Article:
Thoughts on (practical) privacy
Privacy is difficult in this day and age. On the one hand we want to limit what we provide these data hungry companies with and on the other hand, we don’t want to alienate ourselves from our friends.
Personally, Facebook is the company that I’m most reluctant to share data with. I simply don’t trust them. If you read Salim Virani’s post Get your loved ones off Facebook, you will understand why. The same argument could be made about Google and Apple of course, but both of them appears to take privacy at least a tad more serious than Facebook.
The problem is that most of your friends will likely be on Facebook (and communicate using Facebook Messaging and WhatsApp). Assuming you don’t want to cut the cord with Facebook entirely, what can you do to limit the data you share with them?
Here are some measures I’ve taken to improve my privacy.
If you’re concerned about sharing data with Google, then use Firefox. Regardless of your browser, you should really get these two plugins:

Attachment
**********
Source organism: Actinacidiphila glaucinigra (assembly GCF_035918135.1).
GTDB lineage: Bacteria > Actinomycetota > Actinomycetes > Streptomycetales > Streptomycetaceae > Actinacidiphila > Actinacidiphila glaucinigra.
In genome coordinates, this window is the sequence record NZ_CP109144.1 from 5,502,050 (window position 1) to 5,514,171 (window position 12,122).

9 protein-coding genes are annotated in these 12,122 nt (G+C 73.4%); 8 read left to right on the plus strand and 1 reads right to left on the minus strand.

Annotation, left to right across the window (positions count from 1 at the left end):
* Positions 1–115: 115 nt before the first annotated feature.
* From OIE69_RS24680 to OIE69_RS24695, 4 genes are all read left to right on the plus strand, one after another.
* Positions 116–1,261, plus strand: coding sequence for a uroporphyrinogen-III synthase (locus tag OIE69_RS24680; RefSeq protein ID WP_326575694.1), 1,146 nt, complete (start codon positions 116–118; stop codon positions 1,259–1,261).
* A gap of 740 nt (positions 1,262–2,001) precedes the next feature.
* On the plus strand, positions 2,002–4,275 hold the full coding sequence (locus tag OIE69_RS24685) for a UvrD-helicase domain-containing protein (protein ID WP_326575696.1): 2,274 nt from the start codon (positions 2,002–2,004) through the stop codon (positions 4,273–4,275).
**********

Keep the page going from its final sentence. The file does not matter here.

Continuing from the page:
- Ghostery: Regain control over your browser and block beacons etc.
- EFF’s HTTPS Everywhere: Only HTTPS wherever possibly.
For Facebook, I’ve moved to using the Tor Browser exclusively. I then use Facebook’s Onion address to access the service. I realize the irony of using Facebook over Tor, but it will at least prevent GeoIP lookups and sandbox Facebook to one browser.
Make sure to remove all Facebook applications (both Messenger and the main app). These are major violators of your privacy. You may also want to remove WhatsApp. If you need to access Facebook on the go, use the web version.
You may also want to disable the location service when you don’t need it.
For most people, instant messaging is part of your everyday routine. There are however good and bad ones. EFF have put together a Secure Messaging Scorecard that ranks various messaging apps.
Update: Richard Stallman just published a post titled Reasons not to use Facebook which outlines a large number of reasons why you should avoid Facebook.